The voice of Ukrainian start-ups: More than half of start-ups continue their operations exclusively from Ukraine

TechUkraine, in partnership with the Ukrainian Startup Fund, the Ministry of Digital Transformation of Ukraine, Emerging Europe, Tech Emerging Europe Advocates, Global Tech Advocates, and TA Ventures, have published the results of a survey looking at the country’s start-up ecosystem.

The goal of the research was to understand the impact of the Russian invasion on Ukrainian start-ups after months of heroic resistance, analyse the dynamics of the sector and find the most effective ways of support. The project is aimed at promoting Ukrainian startups through international media, venture funds and other global stakeholders.

According to Andrew Wrobel, founding partner at Emerging Europe and leader of the organisation’s Tech Emerging Europe Advocates community, “This report is here to give an overview of the start-up and tech ecosystem and showcase some of the excellent solutions and founders who are behind them.”

The survey, The country at war: The voice of Ukrainian start-ups, covered essential topics such as registration and relocation of start-ups and teams, financial situation, sector and market development, support received since the invasion began, short and long-term plans.

Key findings

  • Despite the ongoing war, Ukrainian start-ups — similarly to the country’s IT sector — have demonstrated resilience and entrepreneurs continue to operate their businesses and remain committed to their success even in these dire circumstances.
  • Some Ukrainian start-ups have relocated but the vast majority have kept at least a part of their operations or team in Ukraine. Also, those start-ups that have not relocated are not planning on doing so at the moment. And more than half continue their operations exclusively from Ukraine.
  • More than one in ten start-up employees has had to leave their respective firms since the beginning of Russia’s invasion. Not all start-ups, however, have experienced team reduction. More than four in ten start-ups have not seen any change
  • Nine out of ten start-ups confirm they need financial support to continue operations and/or expand. But there is a small percentage that say they do not require any assistance.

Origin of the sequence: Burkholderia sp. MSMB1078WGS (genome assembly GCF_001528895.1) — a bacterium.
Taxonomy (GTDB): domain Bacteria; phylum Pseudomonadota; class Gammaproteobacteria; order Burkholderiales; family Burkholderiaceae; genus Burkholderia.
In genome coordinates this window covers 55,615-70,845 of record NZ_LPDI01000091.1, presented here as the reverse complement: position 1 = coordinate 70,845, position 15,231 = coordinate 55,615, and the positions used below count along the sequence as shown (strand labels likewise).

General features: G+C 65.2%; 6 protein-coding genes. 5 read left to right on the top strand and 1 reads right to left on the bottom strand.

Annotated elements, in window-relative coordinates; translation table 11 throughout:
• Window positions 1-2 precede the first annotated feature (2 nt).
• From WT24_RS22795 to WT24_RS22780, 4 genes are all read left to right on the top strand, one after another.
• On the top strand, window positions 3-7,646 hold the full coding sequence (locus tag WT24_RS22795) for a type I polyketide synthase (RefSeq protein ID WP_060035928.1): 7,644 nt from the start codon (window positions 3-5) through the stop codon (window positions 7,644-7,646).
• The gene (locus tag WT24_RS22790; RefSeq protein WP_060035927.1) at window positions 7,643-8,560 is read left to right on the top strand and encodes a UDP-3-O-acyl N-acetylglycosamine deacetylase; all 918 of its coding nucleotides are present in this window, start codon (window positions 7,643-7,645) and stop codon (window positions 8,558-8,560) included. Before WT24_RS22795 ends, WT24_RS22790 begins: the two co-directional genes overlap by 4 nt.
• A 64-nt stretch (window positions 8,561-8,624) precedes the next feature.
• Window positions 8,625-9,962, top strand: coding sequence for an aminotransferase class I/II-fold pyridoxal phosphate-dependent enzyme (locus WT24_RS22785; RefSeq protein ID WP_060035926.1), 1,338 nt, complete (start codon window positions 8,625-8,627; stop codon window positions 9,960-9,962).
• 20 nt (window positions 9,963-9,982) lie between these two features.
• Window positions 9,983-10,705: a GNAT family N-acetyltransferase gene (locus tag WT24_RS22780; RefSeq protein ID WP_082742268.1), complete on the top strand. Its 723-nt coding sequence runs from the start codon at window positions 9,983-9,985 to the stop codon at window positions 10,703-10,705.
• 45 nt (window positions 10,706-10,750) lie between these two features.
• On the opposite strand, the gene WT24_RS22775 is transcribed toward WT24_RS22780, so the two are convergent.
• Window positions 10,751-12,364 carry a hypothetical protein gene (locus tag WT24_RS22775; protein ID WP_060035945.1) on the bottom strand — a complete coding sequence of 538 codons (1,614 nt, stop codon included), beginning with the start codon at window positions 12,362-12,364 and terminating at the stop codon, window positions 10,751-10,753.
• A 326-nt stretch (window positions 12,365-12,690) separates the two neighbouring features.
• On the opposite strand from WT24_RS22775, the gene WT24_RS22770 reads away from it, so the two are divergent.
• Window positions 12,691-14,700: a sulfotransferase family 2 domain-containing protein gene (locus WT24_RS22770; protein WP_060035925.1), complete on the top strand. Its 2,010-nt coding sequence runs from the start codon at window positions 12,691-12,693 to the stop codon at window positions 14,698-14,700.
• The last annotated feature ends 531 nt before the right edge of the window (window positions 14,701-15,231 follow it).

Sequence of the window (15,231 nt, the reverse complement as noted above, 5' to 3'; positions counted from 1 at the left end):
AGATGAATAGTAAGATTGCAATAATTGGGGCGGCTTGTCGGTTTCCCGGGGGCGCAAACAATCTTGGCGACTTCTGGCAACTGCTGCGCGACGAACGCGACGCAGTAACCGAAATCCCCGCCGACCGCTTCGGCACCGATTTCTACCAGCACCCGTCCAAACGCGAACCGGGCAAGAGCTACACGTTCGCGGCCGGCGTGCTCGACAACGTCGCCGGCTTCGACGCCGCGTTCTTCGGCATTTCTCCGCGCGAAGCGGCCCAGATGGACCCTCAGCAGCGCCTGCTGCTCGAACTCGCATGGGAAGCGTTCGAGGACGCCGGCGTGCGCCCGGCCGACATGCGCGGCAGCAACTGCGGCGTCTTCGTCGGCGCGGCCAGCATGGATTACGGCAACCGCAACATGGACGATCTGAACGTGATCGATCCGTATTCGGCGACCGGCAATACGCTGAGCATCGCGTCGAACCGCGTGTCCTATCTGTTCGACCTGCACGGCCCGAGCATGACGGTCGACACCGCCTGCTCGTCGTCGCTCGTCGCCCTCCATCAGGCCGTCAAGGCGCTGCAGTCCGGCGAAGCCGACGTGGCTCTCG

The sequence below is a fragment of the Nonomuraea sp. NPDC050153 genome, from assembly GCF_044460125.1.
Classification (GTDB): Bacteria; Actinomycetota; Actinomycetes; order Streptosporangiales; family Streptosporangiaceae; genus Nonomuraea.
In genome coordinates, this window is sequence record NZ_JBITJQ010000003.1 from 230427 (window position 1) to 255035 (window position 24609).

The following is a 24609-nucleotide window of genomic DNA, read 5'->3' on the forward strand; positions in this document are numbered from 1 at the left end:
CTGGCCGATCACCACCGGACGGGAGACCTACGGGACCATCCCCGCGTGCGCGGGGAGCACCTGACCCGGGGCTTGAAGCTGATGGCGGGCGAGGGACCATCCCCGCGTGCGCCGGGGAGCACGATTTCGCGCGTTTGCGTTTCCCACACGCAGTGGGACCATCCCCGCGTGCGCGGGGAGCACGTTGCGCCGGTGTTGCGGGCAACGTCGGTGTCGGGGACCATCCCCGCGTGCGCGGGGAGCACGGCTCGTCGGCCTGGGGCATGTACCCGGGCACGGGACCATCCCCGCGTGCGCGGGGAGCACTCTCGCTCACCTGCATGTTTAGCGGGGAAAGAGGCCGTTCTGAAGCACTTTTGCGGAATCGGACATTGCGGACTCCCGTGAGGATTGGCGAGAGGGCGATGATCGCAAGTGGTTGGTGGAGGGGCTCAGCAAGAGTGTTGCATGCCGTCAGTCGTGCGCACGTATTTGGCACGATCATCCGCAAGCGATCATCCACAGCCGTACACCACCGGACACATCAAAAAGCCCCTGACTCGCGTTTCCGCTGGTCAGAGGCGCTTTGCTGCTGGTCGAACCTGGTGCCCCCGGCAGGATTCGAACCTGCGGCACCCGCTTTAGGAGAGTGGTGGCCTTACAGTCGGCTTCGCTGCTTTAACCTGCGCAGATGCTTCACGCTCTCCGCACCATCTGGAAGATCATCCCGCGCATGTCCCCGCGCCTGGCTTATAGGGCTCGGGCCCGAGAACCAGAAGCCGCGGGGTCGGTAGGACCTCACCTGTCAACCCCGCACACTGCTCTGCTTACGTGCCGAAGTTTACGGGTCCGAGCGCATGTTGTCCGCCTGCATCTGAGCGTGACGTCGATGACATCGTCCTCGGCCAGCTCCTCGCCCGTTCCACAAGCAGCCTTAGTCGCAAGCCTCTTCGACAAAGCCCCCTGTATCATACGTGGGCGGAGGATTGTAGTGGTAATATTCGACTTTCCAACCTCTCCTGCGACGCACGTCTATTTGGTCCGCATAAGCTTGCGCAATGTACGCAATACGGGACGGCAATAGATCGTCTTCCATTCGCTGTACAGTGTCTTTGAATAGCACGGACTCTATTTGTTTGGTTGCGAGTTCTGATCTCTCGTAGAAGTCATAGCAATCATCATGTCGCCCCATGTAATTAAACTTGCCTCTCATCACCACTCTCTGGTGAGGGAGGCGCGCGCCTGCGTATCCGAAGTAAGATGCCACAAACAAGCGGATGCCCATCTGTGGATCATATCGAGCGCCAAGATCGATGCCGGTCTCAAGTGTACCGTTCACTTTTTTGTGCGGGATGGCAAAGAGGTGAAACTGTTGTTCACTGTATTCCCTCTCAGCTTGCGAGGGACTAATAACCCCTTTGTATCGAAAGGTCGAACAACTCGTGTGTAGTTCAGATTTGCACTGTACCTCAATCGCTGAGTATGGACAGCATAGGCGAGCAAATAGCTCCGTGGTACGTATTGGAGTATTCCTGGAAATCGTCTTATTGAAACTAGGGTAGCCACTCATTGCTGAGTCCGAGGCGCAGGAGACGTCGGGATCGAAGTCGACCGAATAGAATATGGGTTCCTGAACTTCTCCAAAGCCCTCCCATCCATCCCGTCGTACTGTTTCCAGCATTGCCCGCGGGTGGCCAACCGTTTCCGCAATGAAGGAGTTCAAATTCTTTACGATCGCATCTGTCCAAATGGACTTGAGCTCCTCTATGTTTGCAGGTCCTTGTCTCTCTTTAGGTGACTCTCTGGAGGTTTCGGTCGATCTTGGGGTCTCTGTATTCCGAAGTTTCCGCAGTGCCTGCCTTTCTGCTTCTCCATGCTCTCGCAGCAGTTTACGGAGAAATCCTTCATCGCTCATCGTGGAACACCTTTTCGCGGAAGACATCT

• Whether they need financial support or not, more than half of all start-ups surveyed say they expect to expand their operations in the short-term. Every fourth start-up says they will maintain the status quo. Only four per cent of start-ups believe their operations might be reduced


  • 95% of start-ups stated that they remain in Ukraine at least partially, while 55.7% continue their operations exclusively from Ukraine 
  • The most popular foreign destinations include the countries of the European Union (38.6%) and the United States (10%)
  • While 44% of start-ups have already relocated, 56% remain settled in their previous location
  • Moreover, 78% of those start-ups which have not relocated are not considering relocation at the present time, while just 12% are thinking about it. 
  • Another 10% have yet to decide whether or not they will relocate.
What do you need to continue your operations?
What support have you received since the beginning of the invasion?
How much has the size of the team changed since the war began?
Where is your team located now?
What are your key markets now?


  • Ukraine remains the key market for 60% of the country’s start-ups, followed by the European market (EU and EEA; 46.4%) and North America (United States 34.3%, Canada (9.3%). 
  • Every fifth Ukrainian start-up considers the global market as their main target. 

One start-up surveyed, Tendido, says: “Entering the African market together with the World Health Organisation (WHO) as part of the mission to save people’s health and lives. Now the main goal is to start sales in Ukraine and the EU. In the long-term — the source market is the USA and Asia.” 


  • Ukrainian start-ups have lost about 12.7% of team members since the war began. 
  • At the same time, 43.2% declared that they have not experienced any change in the count of employees. 
  • More than half of start-ups who remain in their initial locations reported that the war has not impacted their team count. 
  • 37.4% of start-up teams became smaller, while every fifth start-up declared expansion of the team. For relocated teams this figure is even higher – a quarter of teams grew in size.